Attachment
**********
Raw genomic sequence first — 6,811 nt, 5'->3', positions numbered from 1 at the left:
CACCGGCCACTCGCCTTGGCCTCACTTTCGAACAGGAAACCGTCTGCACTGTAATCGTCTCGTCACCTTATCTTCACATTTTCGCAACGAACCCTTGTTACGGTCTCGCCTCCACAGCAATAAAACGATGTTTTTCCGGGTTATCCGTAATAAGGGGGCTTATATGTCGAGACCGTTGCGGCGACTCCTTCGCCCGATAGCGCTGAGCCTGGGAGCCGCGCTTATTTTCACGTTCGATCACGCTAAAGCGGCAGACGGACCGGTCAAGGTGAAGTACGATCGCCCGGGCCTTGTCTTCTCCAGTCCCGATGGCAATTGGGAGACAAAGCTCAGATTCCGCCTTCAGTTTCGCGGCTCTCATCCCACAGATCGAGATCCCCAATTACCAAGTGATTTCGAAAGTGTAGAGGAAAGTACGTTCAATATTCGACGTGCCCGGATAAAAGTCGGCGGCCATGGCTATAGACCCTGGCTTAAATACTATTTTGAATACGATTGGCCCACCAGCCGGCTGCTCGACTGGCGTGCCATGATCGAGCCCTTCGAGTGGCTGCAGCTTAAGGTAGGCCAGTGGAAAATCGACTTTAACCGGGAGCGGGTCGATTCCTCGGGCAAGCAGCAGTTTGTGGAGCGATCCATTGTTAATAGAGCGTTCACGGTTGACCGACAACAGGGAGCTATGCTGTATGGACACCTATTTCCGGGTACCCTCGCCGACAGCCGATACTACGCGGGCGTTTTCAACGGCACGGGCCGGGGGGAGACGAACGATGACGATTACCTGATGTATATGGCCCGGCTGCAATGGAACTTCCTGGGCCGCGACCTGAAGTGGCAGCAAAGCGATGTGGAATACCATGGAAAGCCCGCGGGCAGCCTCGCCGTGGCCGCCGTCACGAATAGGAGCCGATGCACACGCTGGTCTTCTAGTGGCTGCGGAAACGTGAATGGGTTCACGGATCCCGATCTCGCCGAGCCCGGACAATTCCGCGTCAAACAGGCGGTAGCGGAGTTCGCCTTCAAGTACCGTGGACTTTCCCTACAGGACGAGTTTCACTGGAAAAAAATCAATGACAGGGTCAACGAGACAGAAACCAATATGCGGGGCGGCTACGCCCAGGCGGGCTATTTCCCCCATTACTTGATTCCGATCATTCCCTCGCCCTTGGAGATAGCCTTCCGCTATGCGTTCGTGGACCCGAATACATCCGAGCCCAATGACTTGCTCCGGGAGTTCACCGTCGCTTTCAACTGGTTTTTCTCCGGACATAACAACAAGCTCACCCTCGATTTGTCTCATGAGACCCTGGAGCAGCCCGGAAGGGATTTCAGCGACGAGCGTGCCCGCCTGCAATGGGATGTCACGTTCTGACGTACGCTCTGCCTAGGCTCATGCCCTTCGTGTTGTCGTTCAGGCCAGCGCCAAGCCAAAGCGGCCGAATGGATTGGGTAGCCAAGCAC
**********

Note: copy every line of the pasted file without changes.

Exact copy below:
Raw genomic sequence first — 6,811 nt, 5'->3', positions numbered from 1 at the left:
CACCGGCCACTCGCCTTGGCCTCACTTTCGAACAGGAAACCGTCTGCACTGTAATCGTCTCGTCACCTTATCTTCACATTTTCGCAACGAACCCTTGTTACGGTCTCGCCTCCACAGCAATAAAACGATGTTTTTCCGGGTTATCCGTAATAAGGGGGCTTATATGTCGAGACCGTTGCGGCGACTCCTTCGCCCGATAGCGCTGAGCCTGGGAGCCGCGCTTATTTTCACGTTCGATCACGCTAAAGCGGCAGACGGACCGGTCAAGGTGAAGTACGATCGCCCGGGCCTTGTCTTCTCCAGTCCCGATGGCAATTGGGAGACAAAGCTCAGATTCCGCCTTCAGTTTCGCGGCTCTCATCCCACAGATCGAGATCCCCAATTACCAAGTGATTTCGAAAGTGTAGAGGAAAGTACGTTCAATATTCGACGTGCCCGGATAAAAGTCGGCGGCCATGGCTATAGACCCTGGCTTAAATACTATTTTGAATACGATTGGCCCACCAGCCGGCTGCTCGACTGGCGTGCCATGATCGAGCCCTTCGAGTGGCTGCAGCTTAAGGTAGGCCAGTGGAAAATCGACTTTAACCGGGAGCGGGTCGATTCCTCGGGCAAGCAGCAGTTTGTGGAGCGATCCATTGTTAATAGAGCGTTCACGGTTGACCGACAACAGGGAGCTATGCTGTATGGACACCTATTTCCGGGTACCCTCGCCGACAGCCGATACTACGCGGGCGTTTTCAACGGCACGGGCCGGGGGGAGACGAACGATGACGATTACCTGATGTATATGGCCCGGCTGCAATGGAACTTCCTGGGCCGCGACCTGAAGTGGCAGCAAAGCGATGTGGAATACCATGGAAAGCCCGCGGGCAGCCTCGCCGTGGCCGCCGTCACGAATAGGAGCCGATGCACACGCTGGTCTTCTAGTGGCTGCGGAAACGTGAATGGGTTCACGGATCCCGATCTCGCCGAGCCCGGACAATTCCGCGTCAAACAGGCGGTAGCGGAGTTCGCCTTCAAGTACCGTGGACTTTCCCTACAGGACGAGTTTCACTGGAAAAAAATCAATGACAGGGTCAACGAGACAGAAACCAATATGCGGGGCGGCTACGCCCAGGCGGGCTATTTCCCCCATTACTTGATTCCGATCATTCCCTCGCCCTTGGAGATAGCCTTCCGCTATGCGTTCGTGGACCCGAATACATCCGAGCCCAATGACTTGCTCCGGGAGTTCACCGTCGCTTTCAACTGGTTTTTCTCCGGACATAACAACAAGCTCACCCTCGATTTGTCTCATGAGACCCTGGAGCAGCCCGGAAGGGATTTCAGCGACGAGCGTGCCCGCCTGCAATGGGATGTCACGTTCTGACGTACGCTCTGCCTAGGCTCATGCCCTTCGTGTTGTCGTTCAGGCCAGCGCCAAGCCAAAGCGGCCGAATGGATTGGGTAGCCAAGCAC